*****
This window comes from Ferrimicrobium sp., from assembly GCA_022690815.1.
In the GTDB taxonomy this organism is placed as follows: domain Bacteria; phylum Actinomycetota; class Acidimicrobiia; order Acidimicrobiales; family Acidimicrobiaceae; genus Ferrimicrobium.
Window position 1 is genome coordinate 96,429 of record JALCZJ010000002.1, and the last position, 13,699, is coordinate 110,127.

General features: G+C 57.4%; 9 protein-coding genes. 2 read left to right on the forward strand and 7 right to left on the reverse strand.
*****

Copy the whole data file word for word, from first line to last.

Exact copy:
This window comes from Ferrimicrobium sp., from assembly GCA_022690815.1.
In the GTDB taxonomy this organism is placed as follows: domain Bacteria; phylum Actinomycetota; class Acidimicrobiia; order Acidimicrobiales; family Acidimicrobiaceae; genus Ferrimicrobium.
Window position 1 is genome coordinate 96,429 of record JALCZJ010000002.1, and the last position, 13,699, is coordinate 110,127.

General features: G+C 57.4%; 9 protein-coding genes. 2 read left to right on the forward strand and 7 right to left on the reverse strand.